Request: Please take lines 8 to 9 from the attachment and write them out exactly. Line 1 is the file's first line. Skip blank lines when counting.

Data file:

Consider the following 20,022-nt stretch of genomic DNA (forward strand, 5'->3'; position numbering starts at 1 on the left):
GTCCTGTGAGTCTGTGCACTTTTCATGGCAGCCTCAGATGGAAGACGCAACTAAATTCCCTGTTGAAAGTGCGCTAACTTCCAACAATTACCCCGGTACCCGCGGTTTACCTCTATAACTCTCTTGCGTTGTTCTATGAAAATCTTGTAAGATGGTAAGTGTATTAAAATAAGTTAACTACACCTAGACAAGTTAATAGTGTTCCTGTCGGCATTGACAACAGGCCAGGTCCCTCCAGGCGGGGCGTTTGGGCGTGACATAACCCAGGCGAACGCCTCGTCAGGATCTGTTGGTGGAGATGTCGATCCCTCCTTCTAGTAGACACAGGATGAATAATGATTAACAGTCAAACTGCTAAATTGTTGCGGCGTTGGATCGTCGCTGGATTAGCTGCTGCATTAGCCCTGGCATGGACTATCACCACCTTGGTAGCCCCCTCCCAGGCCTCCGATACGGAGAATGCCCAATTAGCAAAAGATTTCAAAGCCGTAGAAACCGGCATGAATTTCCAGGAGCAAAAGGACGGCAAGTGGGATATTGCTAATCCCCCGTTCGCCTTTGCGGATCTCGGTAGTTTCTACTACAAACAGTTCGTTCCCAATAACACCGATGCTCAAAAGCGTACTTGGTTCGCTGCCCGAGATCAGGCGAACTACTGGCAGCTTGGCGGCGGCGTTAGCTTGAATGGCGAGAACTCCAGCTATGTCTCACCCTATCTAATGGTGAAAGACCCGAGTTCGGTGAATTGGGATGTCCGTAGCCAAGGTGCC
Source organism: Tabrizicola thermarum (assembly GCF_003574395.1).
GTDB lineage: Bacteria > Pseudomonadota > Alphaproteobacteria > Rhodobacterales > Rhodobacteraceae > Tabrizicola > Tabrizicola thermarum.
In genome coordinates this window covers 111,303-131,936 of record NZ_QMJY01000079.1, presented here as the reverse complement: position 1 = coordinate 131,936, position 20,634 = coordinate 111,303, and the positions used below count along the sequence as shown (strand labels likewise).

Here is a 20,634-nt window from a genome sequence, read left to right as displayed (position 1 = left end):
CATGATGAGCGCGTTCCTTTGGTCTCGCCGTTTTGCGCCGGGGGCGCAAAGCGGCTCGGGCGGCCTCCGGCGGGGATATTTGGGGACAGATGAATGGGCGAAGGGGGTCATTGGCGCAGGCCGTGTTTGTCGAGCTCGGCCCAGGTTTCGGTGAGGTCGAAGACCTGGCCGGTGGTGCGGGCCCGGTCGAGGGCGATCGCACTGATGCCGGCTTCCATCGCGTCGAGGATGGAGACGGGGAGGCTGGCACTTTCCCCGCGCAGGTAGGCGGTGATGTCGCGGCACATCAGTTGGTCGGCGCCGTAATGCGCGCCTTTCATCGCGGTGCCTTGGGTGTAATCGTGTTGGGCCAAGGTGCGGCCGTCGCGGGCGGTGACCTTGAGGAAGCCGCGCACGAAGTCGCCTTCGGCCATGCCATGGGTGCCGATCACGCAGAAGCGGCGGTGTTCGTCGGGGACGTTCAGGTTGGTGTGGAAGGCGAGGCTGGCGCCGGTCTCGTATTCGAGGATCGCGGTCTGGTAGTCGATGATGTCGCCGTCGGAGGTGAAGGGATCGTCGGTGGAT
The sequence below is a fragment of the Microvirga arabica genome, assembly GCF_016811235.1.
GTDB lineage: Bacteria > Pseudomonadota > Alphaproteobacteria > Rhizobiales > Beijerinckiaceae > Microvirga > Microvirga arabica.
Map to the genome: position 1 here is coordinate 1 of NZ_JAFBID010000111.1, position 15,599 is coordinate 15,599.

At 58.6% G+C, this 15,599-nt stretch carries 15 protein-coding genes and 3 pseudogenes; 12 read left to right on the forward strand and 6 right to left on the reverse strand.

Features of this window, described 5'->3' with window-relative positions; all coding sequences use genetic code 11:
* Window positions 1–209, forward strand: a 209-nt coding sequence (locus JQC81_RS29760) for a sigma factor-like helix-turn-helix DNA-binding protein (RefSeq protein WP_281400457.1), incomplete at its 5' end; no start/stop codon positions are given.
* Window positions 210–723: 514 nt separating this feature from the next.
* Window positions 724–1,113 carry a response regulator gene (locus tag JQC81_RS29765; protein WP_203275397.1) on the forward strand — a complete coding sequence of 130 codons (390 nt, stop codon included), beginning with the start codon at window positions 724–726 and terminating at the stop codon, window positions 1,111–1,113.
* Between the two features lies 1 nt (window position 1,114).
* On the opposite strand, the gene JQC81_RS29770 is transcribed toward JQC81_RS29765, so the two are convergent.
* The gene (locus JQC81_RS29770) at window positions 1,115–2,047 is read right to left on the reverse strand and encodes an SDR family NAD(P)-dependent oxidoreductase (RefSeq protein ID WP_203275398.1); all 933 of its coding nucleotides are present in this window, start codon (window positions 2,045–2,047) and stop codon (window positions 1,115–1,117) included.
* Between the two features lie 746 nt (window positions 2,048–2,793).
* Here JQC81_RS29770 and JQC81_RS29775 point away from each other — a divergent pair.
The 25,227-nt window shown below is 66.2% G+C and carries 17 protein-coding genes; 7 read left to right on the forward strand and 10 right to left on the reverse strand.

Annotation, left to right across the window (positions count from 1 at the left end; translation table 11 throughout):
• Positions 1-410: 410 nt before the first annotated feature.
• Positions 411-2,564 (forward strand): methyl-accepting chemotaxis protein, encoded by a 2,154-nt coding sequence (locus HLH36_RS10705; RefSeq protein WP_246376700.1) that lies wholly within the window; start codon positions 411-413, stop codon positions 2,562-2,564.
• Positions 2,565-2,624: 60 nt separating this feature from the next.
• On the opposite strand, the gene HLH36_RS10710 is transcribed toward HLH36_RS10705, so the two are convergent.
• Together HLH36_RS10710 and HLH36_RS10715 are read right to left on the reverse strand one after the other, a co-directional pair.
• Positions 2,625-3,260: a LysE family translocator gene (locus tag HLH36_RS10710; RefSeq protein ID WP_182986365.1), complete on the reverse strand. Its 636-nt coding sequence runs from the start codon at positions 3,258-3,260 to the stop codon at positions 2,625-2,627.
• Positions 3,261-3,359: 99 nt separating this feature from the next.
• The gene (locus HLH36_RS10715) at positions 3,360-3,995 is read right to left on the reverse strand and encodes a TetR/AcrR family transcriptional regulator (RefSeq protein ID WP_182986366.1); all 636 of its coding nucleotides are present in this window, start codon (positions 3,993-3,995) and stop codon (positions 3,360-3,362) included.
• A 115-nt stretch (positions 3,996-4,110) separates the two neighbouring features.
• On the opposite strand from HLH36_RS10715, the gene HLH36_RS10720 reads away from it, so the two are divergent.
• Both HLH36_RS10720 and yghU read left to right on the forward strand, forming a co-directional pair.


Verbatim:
The sequence below is a fragment of the Microvirga arabica genome, assembly GCF_016811235.1.
GTDB lineage: Bacteria > Pseudomonadota > Alphaproteobacteria > Rhizobiales > Beijerinckiaceae > Microvirga > Microvirga arabica.